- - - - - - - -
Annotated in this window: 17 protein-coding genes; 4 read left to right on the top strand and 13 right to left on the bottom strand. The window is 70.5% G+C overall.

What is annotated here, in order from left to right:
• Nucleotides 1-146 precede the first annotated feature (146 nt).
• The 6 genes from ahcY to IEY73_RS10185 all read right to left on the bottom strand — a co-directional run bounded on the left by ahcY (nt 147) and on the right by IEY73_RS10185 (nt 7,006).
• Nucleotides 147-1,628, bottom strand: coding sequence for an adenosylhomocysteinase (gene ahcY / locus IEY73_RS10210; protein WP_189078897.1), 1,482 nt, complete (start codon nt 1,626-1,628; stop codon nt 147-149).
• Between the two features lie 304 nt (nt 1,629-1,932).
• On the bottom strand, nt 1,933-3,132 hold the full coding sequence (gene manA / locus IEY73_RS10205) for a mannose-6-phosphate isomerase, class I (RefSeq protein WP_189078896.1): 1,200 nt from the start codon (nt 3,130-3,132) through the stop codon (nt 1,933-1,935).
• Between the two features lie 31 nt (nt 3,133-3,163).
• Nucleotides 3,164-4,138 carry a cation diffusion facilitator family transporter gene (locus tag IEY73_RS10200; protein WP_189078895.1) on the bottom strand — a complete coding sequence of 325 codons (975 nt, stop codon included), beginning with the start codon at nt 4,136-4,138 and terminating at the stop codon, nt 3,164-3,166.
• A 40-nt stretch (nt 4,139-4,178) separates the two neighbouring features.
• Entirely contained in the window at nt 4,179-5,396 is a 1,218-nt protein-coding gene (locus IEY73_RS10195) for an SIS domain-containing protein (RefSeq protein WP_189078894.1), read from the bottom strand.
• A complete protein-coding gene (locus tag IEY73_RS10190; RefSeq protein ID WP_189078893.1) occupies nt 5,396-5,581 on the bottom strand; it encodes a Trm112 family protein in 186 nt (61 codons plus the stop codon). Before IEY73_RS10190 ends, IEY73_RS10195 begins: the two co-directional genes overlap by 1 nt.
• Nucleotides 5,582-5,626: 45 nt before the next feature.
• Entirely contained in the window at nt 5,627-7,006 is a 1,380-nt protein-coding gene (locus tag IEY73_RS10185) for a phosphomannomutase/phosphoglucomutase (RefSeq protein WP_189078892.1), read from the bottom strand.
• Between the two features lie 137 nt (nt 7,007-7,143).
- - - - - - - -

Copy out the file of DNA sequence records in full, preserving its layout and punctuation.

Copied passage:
Annotated in this window: 17 protein-coding genes; 4 read left to right on the top strand and 13 right to left on the bottom strand. The window is 70.5% G+C overall.

What is annotated here, in order from left to right:
• Nucleotides 1-146 precede the first annotated feature (146 nt).
• The 6 genes from ahcY to IEY73_RS10185 all read right to left on the bottom strand — a co-directional run bounded on the left by ahcY (nt 147) and on the right by IEY73_RS10185 (nt 7,006).
• Nucleotides 147-1,628, bottom strand: coding sequence for an adenosylhomocysteinase (gene ahcY / locus IEY73_RS10210; protein WP_189078897.1), 1,482 nt, complete (start codon nt 1,626-1,628; stop codon nt 147-149).
• Between the two features lie 304 nt (nt 1,629-1,932).
• On the bottom strand, nt 1,933-3,132 hold the full coding sequence (gene manA / locus IEY73_RS10205) for a mannose-6-phosphate isomerase, class I (RefSeq protein WP_189078896.1): 1,200 nt from the start codon (nt 3,130-3,132) through the stop codon (nt 1,933-1,935).
• Between the two features lie 31 nt (nt 3,133-3,163).
• Nucleotides 3,164-4,138 carry a cation diffusion facilitator family transporter gene (locus tag IEY73_RS10200; protein WP_189078895.1) on the bottom strand — a complete coding sequence of 325 codons (975 nt, stop codon included), beginning with the start codon at nt 4,136-4,138 and terminating at the stop codon, nt 3,164-3,166.
• A 40-nt stretch (nt 4,139-4,178) separates the two neighbouring features.
• Entirely contained in the window at nt 4,179-5,396 is a 1,218-nt protein-coding gene (locus IEY73_RS10195) for an SIS domain-containing protein (RefSeq protein WP_189078894.1), read from the bottom strand.
• A complete protein-coding gene (locus tag IEY73_RS10190; RefSeq protein ID WP_189078893.1) occupies nt 5,396-5,581 on the bottom strand; it encodes a Trm112 family protein in 186 nt (61 codons plus the stop codon). Before IEY73_RS10190 ends, IEY73_RS10195 begins: the two co-directional genes overlap by 1 nt.
• Nucleotides 5,582-5,626: 45 nt before the next feature.
• Entirely contained in the window at nt 5,627-7,006 is a 1,380-nt protein-coding gene (locus tag IEY73_RS10185) for a phosphomannomutase/phosphoglucomutase (RefSeq protein WP_189078892.1), read from the bottom strand.
• Between the two features lie 137 nt (nt 7,007-7,143).